Just like single events, multiple events can be setup in the same
code to track different variables. The only difference is that all
event structures must have the same event landing. This means that
if 3 events are setup and only one triggers, the code will have to
determine which one of the 3 changed so it can perform the appropriate
action. In this example, two push events are used to control the motion
of a car. After setting up both events, monitoring is started and
the code is forced into an infinite loop. This is done to prevent
the code from reaching the event landing block prematurely. If the
red event (touch sensor 1) is triggered, the code will take the upper
path in the event fork and stop motor A. If the red event was not
triggered, then by default, the blue event must have been triggered
and the code will take the bottom the path of the fork. Three or more
events can be checked by increasing the number of event forks.
The two-button remote control is a very versatile program for controlling
Lego robots. It uses a series of touch sensor forks to determine which
behavior you want to trigger. Since the forks are between a set of
jumps, the program loops infinitely, and the behavior of the robot
will change every time a different touch sensor is hit.
In this program, the two-button remote is setup to control a car
with motors on ports A and C. When only touch sensor 1 is pressed,
motor A spins forward and motor A spins backward. This will turn
the car left or right. When only touch sensor 2 is pressed, the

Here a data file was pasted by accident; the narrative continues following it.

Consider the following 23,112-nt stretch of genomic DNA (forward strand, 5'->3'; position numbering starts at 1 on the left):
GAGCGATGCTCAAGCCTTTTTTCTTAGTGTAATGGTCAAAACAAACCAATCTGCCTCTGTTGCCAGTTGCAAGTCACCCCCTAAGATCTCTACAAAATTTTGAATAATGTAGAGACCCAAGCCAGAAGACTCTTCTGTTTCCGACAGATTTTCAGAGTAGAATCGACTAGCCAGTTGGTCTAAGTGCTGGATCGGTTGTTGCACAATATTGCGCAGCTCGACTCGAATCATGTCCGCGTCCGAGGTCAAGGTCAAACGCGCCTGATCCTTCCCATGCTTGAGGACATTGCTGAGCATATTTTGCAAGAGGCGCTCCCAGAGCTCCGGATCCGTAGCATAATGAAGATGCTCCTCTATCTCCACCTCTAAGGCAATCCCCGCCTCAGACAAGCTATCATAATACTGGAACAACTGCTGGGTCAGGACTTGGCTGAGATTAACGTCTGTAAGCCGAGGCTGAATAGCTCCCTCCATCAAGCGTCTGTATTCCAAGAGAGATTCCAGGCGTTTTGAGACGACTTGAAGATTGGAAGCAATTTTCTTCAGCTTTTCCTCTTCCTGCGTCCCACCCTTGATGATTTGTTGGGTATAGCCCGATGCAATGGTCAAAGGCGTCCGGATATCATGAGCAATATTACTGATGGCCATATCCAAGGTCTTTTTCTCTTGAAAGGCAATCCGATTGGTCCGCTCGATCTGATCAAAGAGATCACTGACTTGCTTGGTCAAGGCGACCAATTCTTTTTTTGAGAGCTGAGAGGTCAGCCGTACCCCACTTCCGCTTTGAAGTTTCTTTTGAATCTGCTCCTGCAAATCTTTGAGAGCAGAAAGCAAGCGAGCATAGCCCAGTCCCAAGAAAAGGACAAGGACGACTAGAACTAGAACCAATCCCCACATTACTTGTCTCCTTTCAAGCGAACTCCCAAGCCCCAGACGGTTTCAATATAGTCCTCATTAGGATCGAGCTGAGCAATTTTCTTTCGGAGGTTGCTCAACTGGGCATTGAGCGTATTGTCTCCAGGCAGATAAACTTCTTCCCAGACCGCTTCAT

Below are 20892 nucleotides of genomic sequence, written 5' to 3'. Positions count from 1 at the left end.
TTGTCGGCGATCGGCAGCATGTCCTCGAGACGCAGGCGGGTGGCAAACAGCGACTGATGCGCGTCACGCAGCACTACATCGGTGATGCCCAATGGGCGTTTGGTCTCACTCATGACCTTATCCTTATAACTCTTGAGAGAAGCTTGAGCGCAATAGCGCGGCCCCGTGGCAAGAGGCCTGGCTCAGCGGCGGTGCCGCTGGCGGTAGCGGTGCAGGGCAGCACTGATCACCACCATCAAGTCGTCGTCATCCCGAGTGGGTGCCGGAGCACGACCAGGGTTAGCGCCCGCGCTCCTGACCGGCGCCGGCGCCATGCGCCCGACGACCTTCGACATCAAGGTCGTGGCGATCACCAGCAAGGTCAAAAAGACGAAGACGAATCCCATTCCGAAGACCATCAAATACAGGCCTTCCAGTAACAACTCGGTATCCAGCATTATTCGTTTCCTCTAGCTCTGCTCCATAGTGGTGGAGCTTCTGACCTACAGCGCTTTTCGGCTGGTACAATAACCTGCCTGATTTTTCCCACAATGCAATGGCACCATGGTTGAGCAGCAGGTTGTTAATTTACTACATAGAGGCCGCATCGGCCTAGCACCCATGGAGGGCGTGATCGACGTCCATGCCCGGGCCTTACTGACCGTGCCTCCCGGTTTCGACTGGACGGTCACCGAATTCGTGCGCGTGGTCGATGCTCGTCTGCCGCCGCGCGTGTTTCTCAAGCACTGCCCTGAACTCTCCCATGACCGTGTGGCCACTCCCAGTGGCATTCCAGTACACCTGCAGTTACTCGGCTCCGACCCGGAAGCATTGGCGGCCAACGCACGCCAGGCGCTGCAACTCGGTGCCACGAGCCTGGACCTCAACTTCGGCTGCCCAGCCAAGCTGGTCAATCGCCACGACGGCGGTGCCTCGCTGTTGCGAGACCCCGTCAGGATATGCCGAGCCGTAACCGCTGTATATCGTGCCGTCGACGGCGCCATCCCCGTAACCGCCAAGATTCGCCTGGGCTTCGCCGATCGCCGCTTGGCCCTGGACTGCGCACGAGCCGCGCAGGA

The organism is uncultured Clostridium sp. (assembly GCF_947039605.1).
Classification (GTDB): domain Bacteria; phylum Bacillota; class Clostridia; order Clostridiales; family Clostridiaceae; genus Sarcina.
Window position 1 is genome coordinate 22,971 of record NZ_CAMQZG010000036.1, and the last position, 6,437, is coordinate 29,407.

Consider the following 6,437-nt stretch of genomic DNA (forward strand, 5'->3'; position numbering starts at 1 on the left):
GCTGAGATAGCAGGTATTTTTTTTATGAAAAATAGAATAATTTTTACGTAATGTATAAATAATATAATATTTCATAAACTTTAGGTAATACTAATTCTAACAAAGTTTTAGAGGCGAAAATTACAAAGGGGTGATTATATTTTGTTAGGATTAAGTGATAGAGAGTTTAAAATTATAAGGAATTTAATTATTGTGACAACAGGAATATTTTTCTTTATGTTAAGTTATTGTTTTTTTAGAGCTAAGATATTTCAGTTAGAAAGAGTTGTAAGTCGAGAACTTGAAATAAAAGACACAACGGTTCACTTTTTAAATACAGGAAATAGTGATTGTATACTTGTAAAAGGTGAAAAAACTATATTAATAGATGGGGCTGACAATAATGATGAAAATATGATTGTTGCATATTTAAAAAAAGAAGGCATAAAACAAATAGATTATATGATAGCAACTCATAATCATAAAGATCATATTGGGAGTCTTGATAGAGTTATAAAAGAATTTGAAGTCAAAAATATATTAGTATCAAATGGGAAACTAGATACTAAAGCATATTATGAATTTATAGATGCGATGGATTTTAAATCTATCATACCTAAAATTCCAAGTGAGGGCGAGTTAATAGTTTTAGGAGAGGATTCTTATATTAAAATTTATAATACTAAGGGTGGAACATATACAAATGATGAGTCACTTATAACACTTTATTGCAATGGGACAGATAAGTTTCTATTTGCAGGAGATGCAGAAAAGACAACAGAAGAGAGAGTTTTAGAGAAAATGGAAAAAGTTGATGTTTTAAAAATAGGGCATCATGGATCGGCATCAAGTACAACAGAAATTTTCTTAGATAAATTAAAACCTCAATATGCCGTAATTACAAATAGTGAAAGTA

motors are reversed and the car will spin the opposite direction.
If both touch sensors are held, the car moves forward. When no touch
sensors are held, the car does not move. Remember, each branch of
the fork can control something different. It does not only work
for a car. The touch sensors can trigger music, events, even mail
to other robots. The possibilities are endless.
Two RCX's can be programmed to communicate with each other using
the mail function. Mail represents the passing of integer values
between separate RCX's using the IR port. In this example, the same
code is used for both the receiver and the sender, so that you may
interchange the roles of two RCX's without having to re-program
The top half of the first split is the receiving algorithm. Each
RCX will wait to receive mail from the other. Once this happens,
the integer value received will be placed into the red container.
The value is then displayed and the RCX beeps a corresponding number
of times. The RCX then waits for mail again.
The bottom half of the first split is the sending algorithm. The
user can enter in a mail value to send by pressing touch sensor
1 the desired number of times. For example, if number 3 was to be
sent, touch sensor 1 would be pressed 3 times. Once this value is
programmed, pressing touch sensor 2 will send the mail out. In general,
mail is a useful way for RCX's to pass information to one another.
It can be used to trigger responses, send positions, or pass container